Pembroke Hill seeks to be one of the finest independent schools in the nation. It is the goal of the school to provide a strong college preparatory program from which each student will develop a personal commitment to learning, a respect for independent thinking and an expanding curiosity about the world and its people.

The school is committed to maintaining a diverse and gifted faculty. At Pembroke Hill, teachers provide essential input in planning and implementing the programs we offer. Collaboration with colleagues is a necessary element in helping teachers fulfill their responsibilities. The pursuit of excellence is a cooperative process grounded in respect for others in an inclusive environment. Therefore, the school seeks educators who share these values.

There are many opportunities for faculty and staff to participate in decision making at Pembroke Hill. For example, standing committees include: diversity, curriculum, student life, principal’s cabinets and faculty/staff relations. Examples of ad hoc committees include ones that study a specific topic, such as employee benefits, teacher recruitment or a particular discipline.

Professional development of our teachers is an important aspect of continuing to provide the finest education to our students. Funds are available to teachers for advanced college and university classes, workshops and conferences. Teachers have attended programs in the Reggio Emillia early education program, counseling conferences, People of Color Conference and an archeological dig in the Southwest. The school also brings education experts to campus for faculty in-service days.

The Alumni Association sponsors a grant program that enables faculty to undertake summer projects that are personally and professionally rewarding. Teachers are responsible for researching these opportunities and submitting grant applications.

Pembroke Hill is an equal opportunity employer.  

We conduct post-offer, pre-employment criminal background screening for all positions.   

Teacher Profile: Linda Mohr

Posted: November 20, 2015

The autonomy of teaching and the freedom to implement new ideas drew middle school math teacher Linda Mohr to teaching at independent schools.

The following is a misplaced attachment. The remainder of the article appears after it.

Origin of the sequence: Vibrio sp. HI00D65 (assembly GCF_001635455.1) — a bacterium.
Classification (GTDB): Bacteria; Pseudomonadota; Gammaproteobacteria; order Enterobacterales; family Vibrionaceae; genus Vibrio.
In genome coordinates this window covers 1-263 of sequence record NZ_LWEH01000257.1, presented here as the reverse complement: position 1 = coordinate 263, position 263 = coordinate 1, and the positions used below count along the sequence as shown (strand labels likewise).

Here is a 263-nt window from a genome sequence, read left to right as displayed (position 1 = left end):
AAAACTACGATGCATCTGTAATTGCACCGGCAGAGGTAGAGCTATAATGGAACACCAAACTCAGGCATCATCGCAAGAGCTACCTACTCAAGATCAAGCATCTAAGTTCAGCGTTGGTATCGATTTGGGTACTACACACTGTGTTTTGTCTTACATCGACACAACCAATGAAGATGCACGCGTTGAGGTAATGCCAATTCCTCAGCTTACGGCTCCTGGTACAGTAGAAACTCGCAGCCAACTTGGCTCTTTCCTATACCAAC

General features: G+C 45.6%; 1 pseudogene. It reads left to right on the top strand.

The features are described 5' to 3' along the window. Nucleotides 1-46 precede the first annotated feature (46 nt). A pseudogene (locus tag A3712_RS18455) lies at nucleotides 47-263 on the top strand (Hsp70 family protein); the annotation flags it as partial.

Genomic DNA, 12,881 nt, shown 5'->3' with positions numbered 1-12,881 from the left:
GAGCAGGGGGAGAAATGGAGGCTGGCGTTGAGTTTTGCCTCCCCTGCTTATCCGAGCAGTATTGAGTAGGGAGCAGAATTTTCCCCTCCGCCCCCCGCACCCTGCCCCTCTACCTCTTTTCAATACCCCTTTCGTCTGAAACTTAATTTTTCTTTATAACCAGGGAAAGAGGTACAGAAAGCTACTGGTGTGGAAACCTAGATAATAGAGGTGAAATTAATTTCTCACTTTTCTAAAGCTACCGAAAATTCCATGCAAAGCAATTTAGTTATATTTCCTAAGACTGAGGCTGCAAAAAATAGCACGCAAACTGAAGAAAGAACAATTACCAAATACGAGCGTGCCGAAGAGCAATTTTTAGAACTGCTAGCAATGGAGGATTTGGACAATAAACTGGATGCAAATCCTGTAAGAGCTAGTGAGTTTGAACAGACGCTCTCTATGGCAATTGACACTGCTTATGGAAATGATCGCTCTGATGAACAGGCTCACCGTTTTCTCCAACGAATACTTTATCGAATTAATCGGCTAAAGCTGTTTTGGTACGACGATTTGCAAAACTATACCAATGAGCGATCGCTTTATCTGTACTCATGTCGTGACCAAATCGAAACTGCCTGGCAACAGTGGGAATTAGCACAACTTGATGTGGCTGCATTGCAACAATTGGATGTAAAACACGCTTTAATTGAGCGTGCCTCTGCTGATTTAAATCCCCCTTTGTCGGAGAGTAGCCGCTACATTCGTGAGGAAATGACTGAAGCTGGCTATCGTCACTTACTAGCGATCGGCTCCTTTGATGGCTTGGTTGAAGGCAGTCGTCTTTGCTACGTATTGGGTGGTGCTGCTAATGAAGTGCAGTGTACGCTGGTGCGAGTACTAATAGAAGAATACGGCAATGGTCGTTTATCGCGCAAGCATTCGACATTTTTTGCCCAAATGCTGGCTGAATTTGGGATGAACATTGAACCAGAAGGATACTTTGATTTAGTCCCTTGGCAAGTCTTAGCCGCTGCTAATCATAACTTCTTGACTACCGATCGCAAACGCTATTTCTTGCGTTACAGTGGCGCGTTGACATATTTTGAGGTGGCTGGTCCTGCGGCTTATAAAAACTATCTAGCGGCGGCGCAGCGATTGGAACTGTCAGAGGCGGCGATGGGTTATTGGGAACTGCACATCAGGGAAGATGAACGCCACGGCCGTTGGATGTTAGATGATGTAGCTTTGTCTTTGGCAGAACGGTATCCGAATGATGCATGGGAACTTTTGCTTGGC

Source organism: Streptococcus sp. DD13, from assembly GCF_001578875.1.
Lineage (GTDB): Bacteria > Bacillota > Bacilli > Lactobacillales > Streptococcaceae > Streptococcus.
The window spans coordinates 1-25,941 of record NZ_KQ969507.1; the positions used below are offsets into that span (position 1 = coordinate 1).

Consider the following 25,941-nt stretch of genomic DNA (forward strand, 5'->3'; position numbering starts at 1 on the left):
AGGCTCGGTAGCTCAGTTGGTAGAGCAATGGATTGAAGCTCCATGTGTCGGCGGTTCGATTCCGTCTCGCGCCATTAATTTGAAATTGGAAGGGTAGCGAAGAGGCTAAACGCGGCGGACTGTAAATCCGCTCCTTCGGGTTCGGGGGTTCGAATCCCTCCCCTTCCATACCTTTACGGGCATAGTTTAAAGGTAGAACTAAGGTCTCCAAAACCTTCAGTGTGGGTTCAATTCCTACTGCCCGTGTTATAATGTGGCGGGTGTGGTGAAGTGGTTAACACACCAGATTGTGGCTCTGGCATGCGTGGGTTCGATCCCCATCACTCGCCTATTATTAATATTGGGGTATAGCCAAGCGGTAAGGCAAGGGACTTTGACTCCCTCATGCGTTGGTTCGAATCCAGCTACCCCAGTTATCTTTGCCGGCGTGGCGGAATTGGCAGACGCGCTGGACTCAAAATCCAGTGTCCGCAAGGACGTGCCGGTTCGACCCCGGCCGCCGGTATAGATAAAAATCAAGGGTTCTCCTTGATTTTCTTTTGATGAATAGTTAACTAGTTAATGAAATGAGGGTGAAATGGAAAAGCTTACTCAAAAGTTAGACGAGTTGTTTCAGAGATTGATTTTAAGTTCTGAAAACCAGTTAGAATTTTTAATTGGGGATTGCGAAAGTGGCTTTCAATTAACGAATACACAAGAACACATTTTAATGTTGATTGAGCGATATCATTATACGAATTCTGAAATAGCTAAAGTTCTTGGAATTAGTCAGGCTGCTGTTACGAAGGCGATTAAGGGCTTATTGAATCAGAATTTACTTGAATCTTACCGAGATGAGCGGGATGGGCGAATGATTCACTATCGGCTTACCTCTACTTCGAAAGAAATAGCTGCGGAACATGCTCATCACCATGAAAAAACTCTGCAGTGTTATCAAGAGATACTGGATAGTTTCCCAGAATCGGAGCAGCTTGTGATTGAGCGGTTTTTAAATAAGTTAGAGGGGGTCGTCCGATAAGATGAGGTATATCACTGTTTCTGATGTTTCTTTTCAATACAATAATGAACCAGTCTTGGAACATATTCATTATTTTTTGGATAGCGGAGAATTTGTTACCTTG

“I love having that community feel,” Linda said. “And the students are pretty amazing.”

Linda hold a bachelor’s degree in economics from Bucknell University, but the opportunity to teach children drew her to education. After a couple of stops around the country, including time in Princeton, N.J., and Portland, Ore., she landed at Pembroke Hill in 1999 as a lower school student support services teacher. When a position opened up in the middle school, she jumped at the opportunity.

“Everyone is very supportive and caring,” she said. “They want you to do well.”

The autonomy she has at Pembroke Hill allows her the ability to teach mathematics and equations from a more realistic and practical vantage point.

To teach slopes in pre-algebra, the students will build slides. To help teach percentages, she created the “Mohr Store,” where they learn about taxes and discounts.

“It’s more fun than simply teaching concepts,” Linda said. “Math is about recognizing patterns, not just memorizing rules.”

With iPads ever present in the classroom, she uses technology to emphasize concepts. She also creates videos for students to watch at home to prepare for concept discussions the next day in class. After each unit they discuss, her students create a chapter in their online math concepts iBook. It allows them to be creative, but for Linda, it reveals how well students are grasping the concepts.

“My hope is that the students can use the books as they move up to seventh, eighth grade and beyond, to help reinforce what they’ve already learned,” she said. “I want them to say, ‘Oh, I remember that concept. Let me pull that up.’”

Last Updated: November 24, 2015